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End-to-End Supply Chain Synchronization: A strategy for uncertain times

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To say that these are uncertain times is an understatement. It can be argued that there haven’t been such across the board supply chain disruptions since the end of World War II. For starters, businesses face changes in demand. Unemployment remains elevated while business sentiment on future hires continues to be pessimistic; although recent weeks have seen an abatement in the unemployment rate, future layoffs in industries such as commercial aviation and the oil industry seem inevitable.

These labor market disruptions have taken a significant toll on consumer spending, which declined sharply in the first half of the year and is expected to remain weak for the foreseeable future. Consumers have also changed their spending habits, disrupting traditional revenue streams in a number of industries. And though opportunities exist, many companies aren’t well positioned to take advantage of shifting customer requirements.

Demand disruptions have been exacerbated by supply disruptions. Companies entered 2020 with their supply chains already battered by the ongoing U.S.-China trade war. The pandemic worsened these problems by shutting down key partners, scrambling production and delivery schedules.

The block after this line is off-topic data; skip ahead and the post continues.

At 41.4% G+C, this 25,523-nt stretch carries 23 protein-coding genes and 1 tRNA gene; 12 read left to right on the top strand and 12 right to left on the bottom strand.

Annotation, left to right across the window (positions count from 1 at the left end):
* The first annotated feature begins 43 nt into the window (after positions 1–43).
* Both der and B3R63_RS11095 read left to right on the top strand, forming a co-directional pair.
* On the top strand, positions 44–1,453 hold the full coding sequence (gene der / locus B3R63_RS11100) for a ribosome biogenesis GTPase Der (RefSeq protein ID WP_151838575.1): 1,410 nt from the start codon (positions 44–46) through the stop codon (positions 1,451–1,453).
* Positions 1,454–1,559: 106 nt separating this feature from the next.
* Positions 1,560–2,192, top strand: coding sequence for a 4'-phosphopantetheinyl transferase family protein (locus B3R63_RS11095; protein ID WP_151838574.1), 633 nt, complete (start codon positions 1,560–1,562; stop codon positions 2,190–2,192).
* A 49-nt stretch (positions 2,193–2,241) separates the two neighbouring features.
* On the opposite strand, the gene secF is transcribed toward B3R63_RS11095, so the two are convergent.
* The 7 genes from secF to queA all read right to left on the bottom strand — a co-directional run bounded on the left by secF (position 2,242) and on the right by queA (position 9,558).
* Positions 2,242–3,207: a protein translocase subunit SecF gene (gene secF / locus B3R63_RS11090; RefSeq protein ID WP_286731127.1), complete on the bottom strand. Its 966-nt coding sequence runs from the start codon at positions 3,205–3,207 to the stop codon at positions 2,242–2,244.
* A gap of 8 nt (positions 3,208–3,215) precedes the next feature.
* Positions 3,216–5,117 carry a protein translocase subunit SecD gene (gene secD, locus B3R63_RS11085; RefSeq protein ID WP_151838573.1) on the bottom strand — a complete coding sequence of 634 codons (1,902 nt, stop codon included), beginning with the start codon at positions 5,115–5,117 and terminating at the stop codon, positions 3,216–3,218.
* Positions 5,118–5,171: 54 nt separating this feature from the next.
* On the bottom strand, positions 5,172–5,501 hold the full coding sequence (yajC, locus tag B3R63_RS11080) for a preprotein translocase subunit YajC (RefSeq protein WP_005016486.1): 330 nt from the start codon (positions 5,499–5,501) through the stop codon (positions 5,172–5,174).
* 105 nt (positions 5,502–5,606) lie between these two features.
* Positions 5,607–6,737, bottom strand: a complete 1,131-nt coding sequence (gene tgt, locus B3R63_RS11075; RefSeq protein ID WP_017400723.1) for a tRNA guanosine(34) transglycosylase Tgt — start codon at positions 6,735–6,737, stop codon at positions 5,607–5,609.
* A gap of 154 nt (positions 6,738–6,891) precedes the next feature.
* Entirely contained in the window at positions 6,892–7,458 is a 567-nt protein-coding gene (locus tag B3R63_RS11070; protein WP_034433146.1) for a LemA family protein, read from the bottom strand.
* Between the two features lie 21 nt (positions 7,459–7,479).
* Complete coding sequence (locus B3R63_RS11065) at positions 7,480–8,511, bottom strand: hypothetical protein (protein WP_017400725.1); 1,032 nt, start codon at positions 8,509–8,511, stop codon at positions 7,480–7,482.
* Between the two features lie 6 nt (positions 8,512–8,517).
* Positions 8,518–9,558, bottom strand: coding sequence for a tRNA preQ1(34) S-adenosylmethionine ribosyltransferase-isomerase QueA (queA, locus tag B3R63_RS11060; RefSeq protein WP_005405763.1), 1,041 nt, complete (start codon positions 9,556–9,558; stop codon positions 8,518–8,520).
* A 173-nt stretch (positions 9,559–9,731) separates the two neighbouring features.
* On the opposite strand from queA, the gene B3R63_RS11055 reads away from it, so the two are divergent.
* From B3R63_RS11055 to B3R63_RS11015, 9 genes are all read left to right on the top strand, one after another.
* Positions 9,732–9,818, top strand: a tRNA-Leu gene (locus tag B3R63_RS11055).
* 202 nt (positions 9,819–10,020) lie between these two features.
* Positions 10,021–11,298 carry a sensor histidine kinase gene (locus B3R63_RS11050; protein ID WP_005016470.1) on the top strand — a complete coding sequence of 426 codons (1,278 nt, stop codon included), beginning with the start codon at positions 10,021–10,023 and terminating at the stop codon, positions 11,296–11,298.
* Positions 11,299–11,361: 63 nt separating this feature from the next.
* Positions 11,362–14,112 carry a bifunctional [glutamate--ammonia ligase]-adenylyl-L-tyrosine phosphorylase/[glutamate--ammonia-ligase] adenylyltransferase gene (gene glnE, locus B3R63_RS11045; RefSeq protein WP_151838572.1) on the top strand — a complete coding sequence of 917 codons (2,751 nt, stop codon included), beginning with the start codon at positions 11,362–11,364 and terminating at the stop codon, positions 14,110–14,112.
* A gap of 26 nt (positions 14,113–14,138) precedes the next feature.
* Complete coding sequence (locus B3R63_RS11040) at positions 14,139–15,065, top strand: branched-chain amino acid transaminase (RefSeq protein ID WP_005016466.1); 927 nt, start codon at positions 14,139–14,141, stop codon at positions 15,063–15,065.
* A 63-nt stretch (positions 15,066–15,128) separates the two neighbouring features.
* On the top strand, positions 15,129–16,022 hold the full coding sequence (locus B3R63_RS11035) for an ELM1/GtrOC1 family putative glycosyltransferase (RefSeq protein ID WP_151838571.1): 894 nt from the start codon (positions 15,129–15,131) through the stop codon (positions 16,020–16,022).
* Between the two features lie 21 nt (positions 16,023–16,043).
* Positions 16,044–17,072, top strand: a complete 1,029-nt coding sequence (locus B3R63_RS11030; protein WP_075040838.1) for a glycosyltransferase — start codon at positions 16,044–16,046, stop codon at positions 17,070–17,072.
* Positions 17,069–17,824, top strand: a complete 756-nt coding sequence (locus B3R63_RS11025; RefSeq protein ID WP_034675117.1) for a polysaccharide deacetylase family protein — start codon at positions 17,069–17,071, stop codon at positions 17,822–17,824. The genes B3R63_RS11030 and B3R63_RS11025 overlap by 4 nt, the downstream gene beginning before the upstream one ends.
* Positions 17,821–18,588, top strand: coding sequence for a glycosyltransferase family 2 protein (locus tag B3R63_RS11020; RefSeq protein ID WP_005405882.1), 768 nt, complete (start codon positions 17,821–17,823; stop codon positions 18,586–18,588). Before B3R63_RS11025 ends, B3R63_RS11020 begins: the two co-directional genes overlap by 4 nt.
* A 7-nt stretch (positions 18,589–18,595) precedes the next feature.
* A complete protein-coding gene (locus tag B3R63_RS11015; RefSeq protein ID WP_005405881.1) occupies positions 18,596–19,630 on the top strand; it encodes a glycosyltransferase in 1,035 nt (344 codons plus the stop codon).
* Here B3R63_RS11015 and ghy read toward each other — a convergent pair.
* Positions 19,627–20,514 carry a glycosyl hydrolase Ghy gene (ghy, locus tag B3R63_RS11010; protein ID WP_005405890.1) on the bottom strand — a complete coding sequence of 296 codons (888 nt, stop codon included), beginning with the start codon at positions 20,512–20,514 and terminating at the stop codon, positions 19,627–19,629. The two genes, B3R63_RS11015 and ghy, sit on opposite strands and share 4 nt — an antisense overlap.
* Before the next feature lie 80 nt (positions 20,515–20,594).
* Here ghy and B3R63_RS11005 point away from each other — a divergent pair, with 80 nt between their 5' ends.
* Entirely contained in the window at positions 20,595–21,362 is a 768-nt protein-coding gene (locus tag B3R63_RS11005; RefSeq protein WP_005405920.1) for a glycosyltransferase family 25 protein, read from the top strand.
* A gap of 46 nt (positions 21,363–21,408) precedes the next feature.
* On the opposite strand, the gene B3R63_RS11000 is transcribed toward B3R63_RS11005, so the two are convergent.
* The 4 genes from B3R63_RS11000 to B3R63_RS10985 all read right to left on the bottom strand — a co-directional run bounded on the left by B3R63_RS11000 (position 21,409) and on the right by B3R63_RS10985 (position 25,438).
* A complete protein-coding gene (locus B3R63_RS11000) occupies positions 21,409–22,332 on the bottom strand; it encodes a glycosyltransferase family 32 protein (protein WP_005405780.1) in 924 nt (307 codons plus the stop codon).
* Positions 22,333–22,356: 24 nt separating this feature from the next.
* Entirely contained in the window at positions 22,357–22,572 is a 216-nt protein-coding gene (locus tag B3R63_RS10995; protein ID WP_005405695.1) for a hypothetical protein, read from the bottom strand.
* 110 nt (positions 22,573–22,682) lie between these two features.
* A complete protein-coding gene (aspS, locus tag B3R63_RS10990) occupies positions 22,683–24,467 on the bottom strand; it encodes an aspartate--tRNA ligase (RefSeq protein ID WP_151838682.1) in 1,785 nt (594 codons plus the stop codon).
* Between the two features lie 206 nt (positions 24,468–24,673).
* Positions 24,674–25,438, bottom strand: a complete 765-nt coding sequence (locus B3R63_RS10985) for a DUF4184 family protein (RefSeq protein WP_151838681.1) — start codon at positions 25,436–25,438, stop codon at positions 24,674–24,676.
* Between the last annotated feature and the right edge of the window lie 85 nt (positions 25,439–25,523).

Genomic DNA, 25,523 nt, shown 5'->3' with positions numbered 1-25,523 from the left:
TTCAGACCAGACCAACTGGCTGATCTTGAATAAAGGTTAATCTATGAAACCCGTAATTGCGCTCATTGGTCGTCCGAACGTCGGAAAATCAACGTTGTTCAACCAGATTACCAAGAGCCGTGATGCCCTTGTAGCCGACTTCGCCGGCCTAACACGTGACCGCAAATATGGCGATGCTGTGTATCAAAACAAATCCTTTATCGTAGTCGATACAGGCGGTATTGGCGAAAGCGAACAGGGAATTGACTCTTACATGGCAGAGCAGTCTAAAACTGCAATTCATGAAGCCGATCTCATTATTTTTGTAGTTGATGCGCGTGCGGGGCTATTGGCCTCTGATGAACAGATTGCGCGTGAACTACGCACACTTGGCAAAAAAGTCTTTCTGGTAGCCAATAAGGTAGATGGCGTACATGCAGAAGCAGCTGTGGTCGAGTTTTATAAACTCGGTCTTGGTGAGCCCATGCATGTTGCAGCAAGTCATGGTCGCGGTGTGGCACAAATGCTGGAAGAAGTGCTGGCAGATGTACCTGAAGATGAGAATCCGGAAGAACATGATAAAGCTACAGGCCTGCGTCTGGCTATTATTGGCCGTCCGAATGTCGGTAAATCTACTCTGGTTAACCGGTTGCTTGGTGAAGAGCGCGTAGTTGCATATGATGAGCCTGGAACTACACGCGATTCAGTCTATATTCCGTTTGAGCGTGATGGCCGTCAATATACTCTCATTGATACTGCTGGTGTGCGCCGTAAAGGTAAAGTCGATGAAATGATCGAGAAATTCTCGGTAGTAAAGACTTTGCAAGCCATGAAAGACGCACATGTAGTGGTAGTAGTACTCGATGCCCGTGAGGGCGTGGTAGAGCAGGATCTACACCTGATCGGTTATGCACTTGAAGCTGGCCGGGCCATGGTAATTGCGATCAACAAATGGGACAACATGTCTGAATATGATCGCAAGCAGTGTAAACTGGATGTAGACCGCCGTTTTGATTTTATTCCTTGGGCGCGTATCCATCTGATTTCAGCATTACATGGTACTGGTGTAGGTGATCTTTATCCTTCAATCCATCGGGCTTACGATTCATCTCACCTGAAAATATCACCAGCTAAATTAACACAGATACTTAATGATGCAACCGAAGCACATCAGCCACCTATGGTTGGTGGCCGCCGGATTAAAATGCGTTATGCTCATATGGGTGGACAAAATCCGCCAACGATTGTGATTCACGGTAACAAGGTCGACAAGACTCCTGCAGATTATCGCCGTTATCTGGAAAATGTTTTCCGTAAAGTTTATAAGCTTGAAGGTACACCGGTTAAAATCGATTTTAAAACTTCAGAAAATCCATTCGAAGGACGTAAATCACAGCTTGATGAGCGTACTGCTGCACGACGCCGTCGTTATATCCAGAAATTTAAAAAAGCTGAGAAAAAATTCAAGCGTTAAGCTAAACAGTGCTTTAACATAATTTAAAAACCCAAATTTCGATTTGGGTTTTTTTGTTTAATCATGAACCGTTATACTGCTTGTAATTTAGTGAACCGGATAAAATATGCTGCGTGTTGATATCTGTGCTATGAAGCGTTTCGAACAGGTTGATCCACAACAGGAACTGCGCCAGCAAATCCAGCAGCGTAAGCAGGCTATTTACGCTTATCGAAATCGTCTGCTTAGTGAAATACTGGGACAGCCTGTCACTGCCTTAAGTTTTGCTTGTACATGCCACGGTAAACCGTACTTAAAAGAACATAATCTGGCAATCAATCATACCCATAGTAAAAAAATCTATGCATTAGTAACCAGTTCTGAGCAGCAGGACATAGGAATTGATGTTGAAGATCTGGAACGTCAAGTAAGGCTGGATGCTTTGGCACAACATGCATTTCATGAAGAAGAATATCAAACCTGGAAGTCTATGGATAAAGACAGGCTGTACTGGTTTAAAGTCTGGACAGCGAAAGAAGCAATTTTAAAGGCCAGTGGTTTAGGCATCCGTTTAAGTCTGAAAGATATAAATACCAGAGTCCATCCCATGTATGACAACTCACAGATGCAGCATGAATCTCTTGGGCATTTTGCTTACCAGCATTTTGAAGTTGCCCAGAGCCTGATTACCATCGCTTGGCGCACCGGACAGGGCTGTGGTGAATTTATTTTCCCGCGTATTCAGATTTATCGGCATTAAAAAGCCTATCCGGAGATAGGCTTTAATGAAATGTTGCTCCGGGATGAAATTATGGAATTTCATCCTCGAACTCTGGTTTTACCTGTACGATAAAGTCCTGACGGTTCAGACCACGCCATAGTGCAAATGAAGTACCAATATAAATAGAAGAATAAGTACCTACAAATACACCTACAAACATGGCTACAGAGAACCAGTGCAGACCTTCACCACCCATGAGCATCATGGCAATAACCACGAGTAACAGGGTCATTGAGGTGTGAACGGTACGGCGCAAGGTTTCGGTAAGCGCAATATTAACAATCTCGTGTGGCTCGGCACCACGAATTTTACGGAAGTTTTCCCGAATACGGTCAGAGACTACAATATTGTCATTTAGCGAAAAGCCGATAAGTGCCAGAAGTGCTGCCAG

Global production, particularly in China, dropped sharply earlier this year and will take time to recover. Meanwhile, distribution networks continue to struggle with shifts in demand, further exposing weaknesses in the supply chain. As companies work to adjust, they are re-learning the lesson that dependable supply chain relationships take time and resources to develop.

 

By ·

To say that these are uncertain times is an understatement. It can be argued that there haven’t been such across the board supply chain disruptions since the end of World War II. For starters, businesses face changes in demand. Unemployment remains elevated while business sentiment on future hires continues to be pessimistic; although recent weeks have seen an abatement in the unemployment rate, future layoffs in industries such as commercial aviation and the oil industry seem inevitable.

These labor market disruptions have taken a significant toll on consumer spending, which declined sharply in the first half of the year and is expected to remain weak for the foreseeable future. Consumers have also changed their spending habits, disrupting traditional revenue streams in a number of industries. And though opportunities exist, many companies aren’t well positioned to take advantage of shifting customer requirements.

Demand disruptions have been exacerbated by supply disruptions. Companies entered 2020 with their supply chains already battered by the ongoing U.S.-China trade war. The pandemic worsened these problems by shutting down key partners, scrambling production and delivery schedules.

Global production, particularly in China, dropped sharply earlier this year and will take time to recover. Meanwhile, distribution networks continue to struggle with shifts in demand, further exposing weaknesses in the supply chain. As companies work to adjust, they are re-learning the lesson that dependable supply chain relationships take time and resources to develop.

 








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